This study provides a minimum 2-year follow-up on 11 patients with posterior elbow dislocation associated with fractures of the radial head and coronoid, often referred to as the “terrible triad.” All patients sustained the injury secondary to a fall. Nine of 11 had a type III radial head fracture and all patients had a type II coronoid fracture. Seven of 11 elbows redislocated following closed manipulation alone. Five radial heads underwent open reduction internal fixation (ORIF) and 4 were resected. Three patients with fixation of the radial head also underwent lateral collateral ligament repair. None of the coronoid fractures were repaired. Three of 11 patients were considered failures secondary to either the development of a proximal radial ulnar synostosis or the development of severe destructive radiographic changes, one ultimately requiring a total elbow arthroplasty. Seven of 11 patients were rated as unsatisfactory. The 4 patients rated with a satisfactory result had undergone ORIF of the radial head and 2 of those patients had reattachment of the lateral collateral ligament complex. Nine of 10 patients had evidence of ulnohumeral arthrosis. The flexion-extension arc averaged 92 degrees (40 to 130 degrees) and forearm rotation averaged 126 degrees (40 to 170 degrees). The average score on the American Shoulder and Elbow Surgeons elbow evaluation instrument was 80 points (52-100). The average score according to the system of Broberg and Morrey was 76 points (34-98). This study confirms the difficulty associated with treatment of elbow fracture-dislocations involving the radial head and coronoid. With a significant concomitant fracture of the joint surface, operative intervention is required. Principles include restoration of the joint surface combined with soft-tissue repair of the collateral ligament and muscles origins at the humeral epicondyles. Without this, there is a high rate of recurrent instability, arthrosis, and overall an unsatisfactory outcome.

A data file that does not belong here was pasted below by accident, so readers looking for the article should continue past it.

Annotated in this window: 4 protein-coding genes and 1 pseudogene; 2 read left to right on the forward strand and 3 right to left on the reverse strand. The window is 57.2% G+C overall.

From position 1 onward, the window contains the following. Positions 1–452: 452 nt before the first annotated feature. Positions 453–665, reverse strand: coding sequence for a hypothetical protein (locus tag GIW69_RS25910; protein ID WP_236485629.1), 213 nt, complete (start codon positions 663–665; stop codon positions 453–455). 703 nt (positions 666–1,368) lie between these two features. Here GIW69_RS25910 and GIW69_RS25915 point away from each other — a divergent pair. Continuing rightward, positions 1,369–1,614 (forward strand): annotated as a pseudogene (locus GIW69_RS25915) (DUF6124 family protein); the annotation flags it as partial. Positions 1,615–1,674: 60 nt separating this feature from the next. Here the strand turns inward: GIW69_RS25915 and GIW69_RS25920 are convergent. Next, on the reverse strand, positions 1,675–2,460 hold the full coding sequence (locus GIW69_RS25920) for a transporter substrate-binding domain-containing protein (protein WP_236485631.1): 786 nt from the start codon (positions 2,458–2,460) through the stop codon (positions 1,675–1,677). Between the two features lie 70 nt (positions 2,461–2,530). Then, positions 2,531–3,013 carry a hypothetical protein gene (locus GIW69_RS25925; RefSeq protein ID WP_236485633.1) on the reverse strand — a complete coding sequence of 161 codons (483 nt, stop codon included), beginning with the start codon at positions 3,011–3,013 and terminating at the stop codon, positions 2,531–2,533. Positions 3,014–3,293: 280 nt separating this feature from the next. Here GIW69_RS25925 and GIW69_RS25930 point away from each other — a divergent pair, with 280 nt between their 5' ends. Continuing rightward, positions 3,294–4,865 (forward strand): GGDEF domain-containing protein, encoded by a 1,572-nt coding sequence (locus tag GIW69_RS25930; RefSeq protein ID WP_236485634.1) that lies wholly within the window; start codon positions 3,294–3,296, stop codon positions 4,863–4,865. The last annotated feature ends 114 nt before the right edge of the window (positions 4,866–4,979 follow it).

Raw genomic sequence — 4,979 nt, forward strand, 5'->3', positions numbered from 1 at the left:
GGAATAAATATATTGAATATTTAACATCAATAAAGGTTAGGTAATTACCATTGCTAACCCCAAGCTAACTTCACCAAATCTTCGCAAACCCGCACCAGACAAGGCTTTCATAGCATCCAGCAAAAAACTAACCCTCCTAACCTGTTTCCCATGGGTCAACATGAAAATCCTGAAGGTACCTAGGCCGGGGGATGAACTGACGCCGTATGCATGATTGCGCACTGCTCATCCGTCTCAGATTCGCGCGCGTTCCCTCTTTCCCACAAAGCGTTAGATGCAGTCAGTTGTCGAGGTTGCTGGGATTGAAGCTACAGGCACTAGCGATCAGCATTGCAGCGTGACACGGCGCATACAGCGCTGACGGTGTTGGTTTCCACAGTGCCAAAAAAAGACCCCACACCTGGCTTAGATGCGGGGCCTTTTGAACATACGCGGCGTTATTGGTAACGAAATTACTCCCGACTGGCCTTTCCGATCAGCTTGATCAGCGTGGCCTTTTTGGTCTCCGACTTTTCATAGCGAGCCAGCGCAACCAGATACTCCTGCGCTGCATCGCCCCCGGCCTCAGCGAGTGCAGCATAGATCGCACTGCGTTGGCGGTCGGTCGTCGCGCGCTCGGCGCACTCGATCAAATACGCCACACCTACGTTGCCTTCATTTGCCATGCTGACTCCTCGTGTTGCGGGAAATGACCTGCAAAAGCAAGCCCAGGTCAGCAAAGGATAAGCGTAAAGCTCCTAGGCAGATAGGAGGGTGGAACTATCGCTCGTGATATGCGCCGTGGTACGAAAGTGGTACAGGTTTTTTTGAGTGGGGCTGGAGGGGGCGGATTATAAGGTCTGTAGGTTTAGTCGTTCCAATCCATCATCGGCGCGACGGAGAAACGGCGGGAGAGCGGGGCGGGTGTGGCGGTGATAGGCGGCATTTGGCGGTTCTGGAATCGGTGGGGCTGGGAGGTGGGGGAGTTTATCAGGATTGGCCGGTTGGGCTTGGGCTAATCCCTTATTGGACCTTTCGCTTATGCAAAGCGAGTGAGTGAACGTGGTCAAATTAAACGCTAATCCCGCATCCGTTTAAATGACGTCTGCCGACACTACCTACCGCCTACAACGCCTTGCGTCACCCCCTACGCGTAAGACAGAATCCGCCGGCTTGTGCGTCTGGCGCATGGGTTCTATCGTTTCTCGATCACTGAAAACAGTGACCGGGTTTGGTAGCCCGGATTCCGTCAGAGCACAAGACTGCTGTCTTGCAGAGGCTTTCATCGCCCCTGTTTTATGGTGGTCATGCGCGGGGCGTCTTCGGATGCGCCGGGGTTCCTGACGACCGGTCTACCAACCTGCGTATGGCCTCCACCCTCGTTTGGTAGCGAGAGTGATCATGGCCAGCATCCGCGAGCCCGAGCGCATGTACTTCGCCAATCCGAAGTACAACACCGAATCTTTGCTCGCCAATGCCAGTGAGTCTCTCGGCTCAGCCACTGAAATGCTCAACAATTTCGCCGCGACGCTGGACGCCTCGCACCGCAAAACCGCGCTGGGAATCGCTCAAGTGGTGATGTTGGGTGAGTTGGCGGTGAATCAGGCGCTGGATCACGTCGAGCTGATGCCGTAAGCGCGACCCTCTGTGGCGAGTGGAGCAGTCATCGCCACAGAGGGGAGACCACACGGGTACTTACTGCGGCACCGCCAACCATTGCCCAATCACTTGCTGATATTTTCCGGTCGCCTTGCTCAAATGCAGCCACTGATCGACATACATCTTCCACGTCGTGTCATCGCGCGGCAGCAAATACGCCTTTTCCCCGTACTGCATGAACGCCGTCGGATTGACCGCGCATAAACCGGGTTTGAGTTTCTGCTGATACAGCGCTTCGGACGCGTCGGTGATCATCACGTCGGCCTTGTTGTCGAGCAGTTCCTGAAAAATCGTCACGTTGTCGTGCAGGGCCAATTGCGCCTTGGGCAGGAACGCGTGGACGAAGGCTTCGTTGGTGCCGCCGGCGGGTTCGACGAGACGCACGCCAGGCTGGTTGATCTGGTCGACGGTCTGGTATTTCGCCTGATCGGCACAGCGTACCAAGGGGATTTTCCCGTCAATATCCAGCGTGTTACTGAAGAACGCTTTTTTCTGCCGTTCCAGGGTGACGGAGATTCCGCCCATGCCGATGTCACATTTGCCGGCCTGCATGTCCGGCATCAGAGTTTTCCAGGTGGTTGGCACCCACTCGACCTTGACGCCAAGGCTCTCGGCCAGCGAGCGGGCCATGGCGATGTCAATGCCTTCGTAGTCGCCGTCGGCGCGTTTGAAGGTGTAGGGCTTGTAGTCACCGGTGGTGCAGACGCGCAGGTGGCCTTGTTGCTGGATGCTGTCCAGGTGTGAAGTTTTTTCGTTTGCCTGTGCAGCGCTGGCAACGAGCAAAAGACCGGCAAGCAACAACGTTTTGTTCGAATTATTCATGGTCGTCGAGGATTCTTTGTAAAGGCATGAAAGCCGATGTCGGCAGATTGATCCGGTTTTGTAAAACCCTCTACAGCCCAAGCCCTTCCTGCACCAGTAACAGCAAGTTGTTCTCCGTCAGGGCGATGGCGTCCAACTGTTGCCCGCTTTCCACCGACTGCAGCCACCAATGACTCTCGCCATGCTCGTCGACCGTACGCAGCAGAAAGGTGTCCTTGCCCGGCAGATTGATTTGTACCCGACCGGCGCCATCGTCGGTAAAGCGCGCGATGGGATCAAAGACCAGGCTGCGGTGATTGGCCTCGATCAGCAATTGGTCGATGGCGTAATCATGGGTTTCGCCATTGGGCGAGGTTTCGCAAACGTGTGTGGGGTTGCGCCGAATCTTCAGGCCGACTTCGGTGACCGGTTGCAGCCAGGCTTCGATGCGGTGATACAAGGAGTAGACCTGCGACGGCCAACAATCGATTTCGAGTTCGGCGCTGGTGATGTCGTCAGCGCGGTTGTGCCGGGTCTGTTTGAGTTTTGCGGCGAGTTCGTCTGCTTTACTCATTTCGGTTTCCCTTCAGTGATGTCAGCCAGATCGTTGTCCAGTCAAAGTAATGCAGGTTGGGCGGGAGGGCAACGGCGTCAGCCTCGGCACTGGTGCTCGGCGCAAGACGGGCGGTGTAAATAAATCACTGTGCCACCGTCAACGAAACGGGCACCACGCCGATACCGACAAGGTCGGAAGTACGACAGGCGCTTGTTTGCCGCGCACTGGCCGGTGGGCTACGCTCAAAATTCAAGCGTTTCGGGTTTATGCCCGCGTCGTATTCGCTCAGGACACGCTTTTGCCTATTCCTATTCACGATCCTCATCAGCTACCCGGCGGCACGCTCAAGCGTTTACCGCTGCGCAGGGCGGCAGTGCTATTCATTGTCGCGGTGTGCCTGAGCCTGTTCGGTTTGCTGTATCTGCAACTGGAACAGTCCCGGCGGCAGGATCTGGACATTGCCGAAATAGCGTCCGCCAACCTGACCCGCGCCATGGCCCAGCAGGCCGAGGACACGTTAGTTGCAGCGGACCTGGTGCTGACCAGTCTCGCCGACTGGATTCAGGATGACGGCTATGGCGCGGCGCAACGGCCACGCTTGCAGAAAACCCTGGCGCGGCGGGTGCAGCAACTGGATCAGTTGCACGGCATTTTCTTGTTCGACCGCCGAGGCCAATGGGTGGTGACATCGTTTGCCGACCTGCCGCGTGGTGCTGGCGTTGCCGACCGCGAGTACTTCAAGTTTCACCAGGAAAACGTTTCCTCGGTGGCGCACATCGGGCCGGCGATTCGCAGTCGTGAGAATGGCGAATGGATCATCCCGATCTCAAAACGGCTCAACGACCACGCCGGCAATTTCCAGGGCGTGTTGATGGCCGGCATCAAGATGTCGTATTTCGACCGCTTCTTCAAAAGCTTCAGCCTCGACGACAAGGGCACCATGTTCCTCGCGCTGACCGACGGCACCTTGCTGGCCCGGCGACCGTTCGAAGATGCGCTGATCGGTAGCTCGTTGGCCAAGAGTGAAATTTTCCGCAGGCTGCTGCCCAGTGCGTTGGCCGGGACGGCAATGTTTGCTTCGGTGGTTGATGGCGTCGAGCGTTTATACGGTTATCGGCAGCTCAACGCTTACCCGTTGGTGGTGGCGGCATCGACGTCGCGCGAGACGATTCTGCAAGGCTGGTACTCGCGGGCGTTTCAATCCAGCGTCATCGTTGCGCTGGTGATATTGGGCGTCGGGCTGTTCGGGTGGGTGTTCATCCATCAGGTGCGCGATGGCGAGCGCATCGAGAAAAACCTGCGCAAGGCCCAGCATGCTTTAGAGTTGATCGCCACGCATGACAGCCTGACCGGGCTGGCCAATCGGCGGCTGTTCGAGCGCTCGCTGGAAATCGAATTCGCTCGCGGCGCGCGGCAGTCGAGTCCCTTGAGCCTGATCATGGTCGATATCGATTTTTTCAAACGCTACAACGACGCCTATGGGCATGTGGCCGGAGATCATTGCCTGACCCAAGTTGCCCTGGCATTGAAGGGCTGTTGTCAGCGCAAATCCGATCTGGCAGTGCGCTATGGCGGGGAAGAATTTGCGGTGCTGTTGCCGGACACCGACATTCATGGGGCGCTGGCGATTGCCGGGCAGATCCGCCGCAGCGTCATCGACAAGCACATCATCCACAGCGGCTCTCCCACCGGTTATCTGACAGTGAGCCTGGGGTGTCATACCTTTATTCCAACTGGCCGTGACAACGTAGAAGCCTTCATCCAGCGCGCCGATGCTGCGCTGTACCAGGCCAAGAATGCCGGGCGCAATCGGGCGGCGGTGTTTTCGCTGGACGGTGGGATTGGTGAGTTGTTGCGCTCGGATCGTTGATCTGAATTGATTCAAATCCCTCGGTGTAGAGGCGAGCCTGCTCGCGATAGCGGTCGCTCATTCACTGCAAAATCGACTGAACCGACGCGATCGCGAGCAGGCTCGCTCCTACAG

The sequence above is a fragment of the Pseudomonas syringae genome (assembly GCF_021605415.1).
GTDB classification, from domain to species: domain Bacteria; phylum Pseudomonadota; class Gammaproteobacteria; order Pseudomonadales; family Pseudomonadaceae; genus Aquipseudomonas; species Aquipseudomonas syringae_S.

Although, the authors did not provide the outcome of patients treated with their current algorithm, general recommendations can be made based on the poor outcome of the treatment provided for these patients. In particular, elbow fracture-dislocations involving the coronoid and radial head should not be treated with radial head excision. Internal fixation or radial head replacement is recommended to restore the anterior buttress to the joint. In addition, due to the high recurrence of instability following this injury, the surgeon should be convinced of intra-operative stability. The soft-tissues should be carefully repaired and one should be prepared to provide supplemental fixation in the form of an external fixator. Most coronoid fractures associated with the terrible triad involve less than 50 percent of the coronoid height. Fixation, however, also helps to provide anterior stability to the joint and should be attempted whenever possible. Patients should be instructed concerning the severity of their injury and the overall potential for a poor outcome.
Journal of Bone and Joint Surgery